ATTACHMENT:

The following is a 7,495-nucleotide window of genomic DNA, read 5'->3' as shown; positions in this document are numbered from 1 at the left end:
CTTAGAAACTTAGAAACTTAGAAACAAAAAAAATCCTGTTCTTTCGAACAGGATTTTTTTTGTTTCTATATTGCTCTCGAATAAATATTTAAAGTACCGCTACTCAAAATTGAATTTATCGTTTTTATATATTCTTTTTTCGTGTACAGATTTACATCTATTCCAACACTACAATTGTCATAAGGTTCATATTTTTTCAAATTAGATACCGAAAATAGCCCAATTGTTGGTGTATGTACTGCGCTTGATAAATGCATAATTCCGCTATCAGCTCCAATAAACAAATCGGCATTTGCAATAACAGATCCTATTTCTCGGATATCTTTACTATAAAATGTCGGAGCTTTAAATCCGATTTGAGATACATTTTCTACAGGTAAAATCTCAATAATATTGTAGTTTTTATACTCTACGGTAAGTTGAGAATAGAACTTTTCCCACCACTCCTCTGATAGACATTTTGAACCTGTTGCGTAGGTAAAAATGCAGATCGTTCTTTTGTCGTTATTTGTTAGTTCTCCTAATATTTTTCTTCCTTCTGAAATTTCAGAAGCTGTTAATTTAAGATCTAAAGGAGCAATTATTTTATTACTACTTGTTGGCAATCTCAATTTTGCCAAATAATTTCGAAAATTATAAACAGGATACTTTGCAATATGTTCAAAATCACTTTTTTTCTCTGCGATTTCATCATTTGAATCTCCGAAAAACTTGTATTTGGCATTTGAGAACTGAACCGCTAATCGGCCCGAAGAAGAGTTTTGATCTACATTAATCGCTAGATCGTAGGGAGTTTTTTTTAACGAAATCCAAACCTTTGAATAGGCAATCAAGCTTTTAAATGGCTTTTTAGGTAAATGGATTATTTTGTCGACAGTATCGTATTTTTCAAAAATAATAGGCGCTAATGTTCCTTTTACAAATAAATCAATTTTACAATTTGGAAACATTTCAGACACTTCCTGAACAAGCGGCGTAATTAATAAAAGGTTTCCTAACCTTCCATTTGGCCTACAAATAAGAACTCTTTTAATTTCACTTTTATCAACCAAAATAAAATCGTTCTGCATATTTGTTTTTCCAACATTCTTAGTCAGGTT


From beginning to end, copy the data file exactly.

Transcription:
The following is a 7,495-nucleotide window of genomic DNA, read 5'->3' as shown; positions in this document are numbered from 1 at the left end:
CTTAGAAACTTAGAAACTTAGAAACAAAAAAAATCCTGTTCTTTCGAACAGGATTTTTTTTGTTTCTATATTGCTCTCGAATAAATATTTAAAGTACCGCTACTCAAAATTGAATTTATCGTTTTTATATATTCTTTTTTCGTGTACAGATTTACATCTATTCCAACACTACAATTGTCATAAGGTTCATATTTTTTCAAATTAGATACCGAAAATAGCCCAATTGTTGGTGTATGTACTGCGCTTGATAAATGCATAATTCCGCTATCAGCTCCAATAAACAAATCGGCATTTGCAATAACAGATCCTATTTCTCGGATATCTTTACTATAAAATGTCGGAGCTTTAAATCCGATTTGAGATACATTTTCTACAGGTAAAATCTCAATAATATTGTAGTTTTTATACTCTACGGTAAGTTGAGAATAGAACTTTTCCCACCACTCCTCTGATAGACATTTTGAACCTGTTGCGTAGGTAAAAATGCAGATCGTTCTTTTGTCGTTATTTGTTAGTTCTCCTAATATTTTTCTTCCTTCTGAAATTTCAGAAGCTGTTAATTTAAGATCTAAAGGAGCAATTATTTTATTACTACTTGTTGGCAATCTCAATTTTGCCAAATAATTTCGAAAATTATAAACAGGATACTTTGCAATATGTTCAAAATCACTTTTTTTCTCTGCGATTTCATCATTTGAATCTCCGAAAAACTTGTATTTGGCATTTGAGAACTGAACCGCTAATCGGCCCGAAGAAGAGTTTTGATCTACATTAATCGCTAGATCGTAGGGAGTTTTTTTTAACGAAATCCAAACCTTTGAATAGGCAATCAAGCTTTTAAATGGCTTTTTAGGTAAATGGATTATTTTGTCGACAGTATCGTATTTTTCAAAAATAATAGGCGCTAATGTTCCTTTTACAAATAAATCAATTTTACAATTTGGAAACATTTCAGACACTTCCTGAACAAGCGGCGTAATTAATAAAAGGTTTCCTAACCTTCCATTTGGCCTACAAATAAGAACTCTTTTAATTTCACTTTTATCAACCAAAATAAAATCGTTCTGCATATTTGTTTTTCCAACATTCTTAGTCAGGTT